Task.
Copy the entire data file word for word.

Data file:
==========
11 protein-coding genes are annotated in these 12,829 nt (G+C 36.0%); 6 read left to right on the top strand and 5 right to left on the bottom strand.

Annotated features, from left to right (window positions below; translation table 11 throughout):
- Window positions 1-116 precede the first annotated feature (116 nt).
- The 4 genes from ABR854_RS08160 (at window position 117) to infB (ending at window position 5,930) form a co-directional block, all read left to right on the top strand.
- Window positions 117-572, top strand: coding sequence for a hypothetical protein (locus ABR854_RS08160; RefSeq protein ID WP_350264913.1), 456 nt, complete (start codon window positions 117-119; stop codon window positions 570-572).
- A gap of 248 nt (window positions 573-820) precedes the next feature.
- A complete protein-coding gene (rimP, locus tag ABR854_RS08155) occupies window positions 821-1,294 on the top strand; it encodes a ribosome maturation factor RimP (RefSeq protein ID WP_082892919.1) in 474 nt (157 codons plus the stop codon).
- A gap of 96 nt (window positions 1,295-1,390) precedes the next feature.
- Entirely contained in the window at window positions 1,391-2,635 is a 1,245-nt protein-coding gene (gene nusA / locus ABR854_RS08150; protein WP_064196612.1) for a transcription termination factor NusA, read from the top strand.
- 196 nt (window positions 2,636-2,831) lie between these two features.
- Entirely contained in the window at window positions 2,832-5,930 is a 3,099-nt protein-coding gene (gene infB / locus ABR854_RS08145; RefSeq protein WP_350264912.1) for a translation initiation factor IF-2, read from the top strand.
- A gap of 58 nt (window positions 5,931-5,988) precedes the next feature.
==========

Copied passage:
11 protein-coding genes are annotated in these 12,829 nt (G+C 36.0%); 6 read left to right on the top strand and 5 right to left on the bottom strand.

Annotated features, from left to right (window positions below; translation table 11 throughout):
- Window positions 1-116 precede the first annotated feature (116 nt).
- The 4 genes from ABR854_RS08160 (at window position 117) to infB (ending at window position 5,930) form a co-directional block, all read left to right on the top strand.
- Window positions 117-572, top strand: coding sequence for a hypothetical protein (locus ABR854_RS08160; RefSeq protein ID WP_350264913.1), 456 nt, complete (start codon window positions 117-119; stop codon window positions 570-572).
- A gap of 248 nt (window positions 573-820) precedes the next feature.
- A complete protein-coding gene (rimP, locus tag ABR854_RS08155) occupies window positions 821-1,294 on the top strand; it encodes a ribosome maturation factor RimP (RefSeq protein ID WP_082892919.1) in 474 nt (157 codons plus the stop codon).
- A gap of 96 nt (window positions 1,295-1,390) precedes the next feature.
- Entirely contained in the window at window positions 1,391-2,635 is a 1,245-nt protein-coding gene (gene nusA / locus ABR854_RS08150; protein WP_064196612.1) for a transcription termination factor NusA, read from the top strand.
- 196 nt (window positions 2,636-2,831) lie between these two features.
- Entirely contained in the window at window positions 2,832-5,930 is a 3,099-nt protein-coding gene (gene infB / locus ABR854_RS08145; RefSeq protein WP_350264912.1) for a translation initiation factor IF-2, read from the top strand.
- A gap of 58 nt (window positions 5,931-5,988) precedes the next feature.